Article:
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Financial regulations 28 Aug 2017

What did they talk about in Jackson Hole?

Once more this year, the symposium of the most important central bankers in the world was held in Jackson Hole from August 24 to 26. Under scrutiny were Janet Yellen, the Chair of the U.S. Federal Reserve and Mario Draghi, President of the European Central Bank. Their words gave no indications of any changes with respect to the future of monetary policy.

Representatives from central banks, the financial industry, finance ministers, academics and experts in economics and finance, meet every year in Jackson Hole. For 40 years it has been one of the most publicized forums for debate on the economy.

The title theme of this year’s symposium was “Fostering a Dynamic Global Economy”. However, what generated most interest was listening to the two principal central bankers in the world, to see whether they gave any hints about the outlook for monetary policy in the United States and the Eurozone. Neither of the speakers, however, revealed any major new points. Their words did trigger a rise in the euro to its highest levels since January 2015, at over 1.19 dollars.

Janet Yellen began her speech with a reference to the decade that has passed since the financial crisis that affected the global economy, outlining the reforms that were carried out. She also stressed the current resilience of the banks and the importance of the role of financial regulatory reform for economic growth. However, in her opinion, the problem has not yet been fully resolved, and she undertook in the name of the Fed to continue with the supervision of financial stability.

“Loss-absorbing capacity among the largest banks is significantly higher, with Tier 1 common equity capital more than doubling from early 2009 to now,” she said.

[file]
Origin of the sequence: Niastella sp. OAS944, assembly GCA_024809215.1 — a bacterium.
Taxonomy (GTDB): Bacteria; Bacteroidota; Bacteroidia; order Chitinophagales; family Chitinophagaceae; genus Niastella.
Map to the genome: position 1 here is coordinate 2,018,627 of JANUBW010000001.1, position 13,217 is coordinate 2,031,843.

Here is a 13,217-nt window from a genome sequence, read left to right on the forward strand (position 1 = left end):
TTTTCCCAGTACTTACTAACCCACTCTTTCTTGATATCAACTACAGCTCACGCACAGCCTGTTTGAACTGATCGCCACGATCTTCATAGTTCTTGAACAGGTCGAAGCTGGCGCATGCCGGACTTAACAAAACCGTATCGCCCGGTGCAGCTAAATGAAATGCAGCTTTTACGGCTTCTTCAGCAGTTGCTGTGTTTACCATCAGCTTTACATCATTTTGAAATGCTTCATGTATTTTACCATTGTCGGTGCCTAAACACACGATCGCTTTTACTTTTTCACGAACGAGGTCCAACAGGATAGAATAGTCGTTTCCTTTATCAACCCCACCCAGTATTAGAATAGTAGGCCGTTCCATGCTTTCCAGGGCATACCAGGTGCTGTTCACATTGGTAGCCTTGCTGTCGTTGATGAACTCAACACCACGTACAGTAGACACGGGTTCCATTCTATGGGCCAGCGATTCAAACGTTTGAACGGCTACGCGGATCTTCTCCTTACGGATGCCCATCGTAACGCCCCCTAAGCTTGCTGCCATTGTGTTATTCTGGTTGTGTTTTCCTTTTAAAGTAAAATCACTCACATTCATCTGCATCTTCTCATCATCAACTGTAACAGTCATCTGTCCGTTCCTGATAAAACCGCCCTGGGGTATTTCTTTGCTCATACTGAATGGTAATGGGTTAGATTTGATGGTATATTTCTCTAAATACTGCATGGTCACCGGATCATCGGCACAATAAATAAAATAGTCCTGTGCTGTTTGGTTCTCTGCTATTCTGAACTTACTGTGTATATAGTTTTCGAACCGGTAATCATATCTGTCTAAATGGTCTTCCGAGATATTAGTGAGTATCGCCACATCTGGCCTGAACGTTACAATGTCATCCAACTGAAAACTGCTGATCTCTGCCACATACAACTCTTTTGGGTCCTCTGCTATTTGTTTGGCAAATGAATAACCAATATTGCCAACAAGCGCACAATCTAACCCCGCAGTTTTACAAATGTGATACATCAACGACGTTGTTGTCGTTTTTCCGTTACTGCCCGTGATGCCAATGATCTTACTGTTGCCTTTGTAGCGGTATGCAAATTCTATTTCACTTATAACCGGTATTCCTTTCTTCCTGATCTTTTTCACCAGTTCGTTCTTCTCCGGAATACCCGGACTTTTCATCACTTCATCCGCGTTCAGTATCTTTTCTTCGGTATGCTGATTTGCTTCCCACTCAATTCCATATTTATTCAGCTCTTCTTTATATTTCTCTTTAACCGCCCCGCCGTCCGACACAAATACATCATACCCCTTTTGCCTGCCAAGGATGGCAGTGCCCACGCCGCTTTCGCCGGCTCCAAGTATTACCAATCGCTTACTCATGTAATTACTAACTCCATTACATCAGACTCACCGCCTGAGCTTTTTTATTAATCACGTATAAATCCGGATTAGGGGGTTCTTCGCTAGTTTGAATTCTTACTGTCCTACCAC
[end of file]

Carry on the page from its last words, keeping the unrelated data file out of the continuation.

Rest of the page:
Yellen stressed that experience has made the financial system substantially safer, as can be seen in the latest stress-testing exercises on banks in the United States. In short, the economy is better protected. She also commented on Donald Trump’s current policy with respect to the Dodd-Franck Act, which limits risks through greater transparency and financial stability. For his part, the U.S. President has hinted at who Yellen’s replacement at the Fed could be: Gary Cohn.

In his speech, Mario Draghi stressed the importance of multilateral cooperation. He also focused on the effect on global growth of the threat being posed to open trade. “The euro area experienced first-hand the risks of a diverging supervisory and regulatory framework for cross-border finance… Safety was restored by elevating supervision and resolution to the European level with the banking union,” he explained.

We should not repeat the mistakes of the crisis, according to Draghi. To do so, we have to ensure constant growth through a dynamic global economy.

Reactions have varied. According to the Financial Times, the speech by the ECB President on the strength of the euro was eclipsed by Yellen’s words. The British daily also highlights the mutual support provided by the two on some of the issues such as financial regulation and free trade.

The Wall Street Journal notes that the interest generated by Jackson Hole has been dissipated by other issues such as the economic consequences of Hurricane Harvey, which include falling oil prices due expectations of short-term changes in demand.

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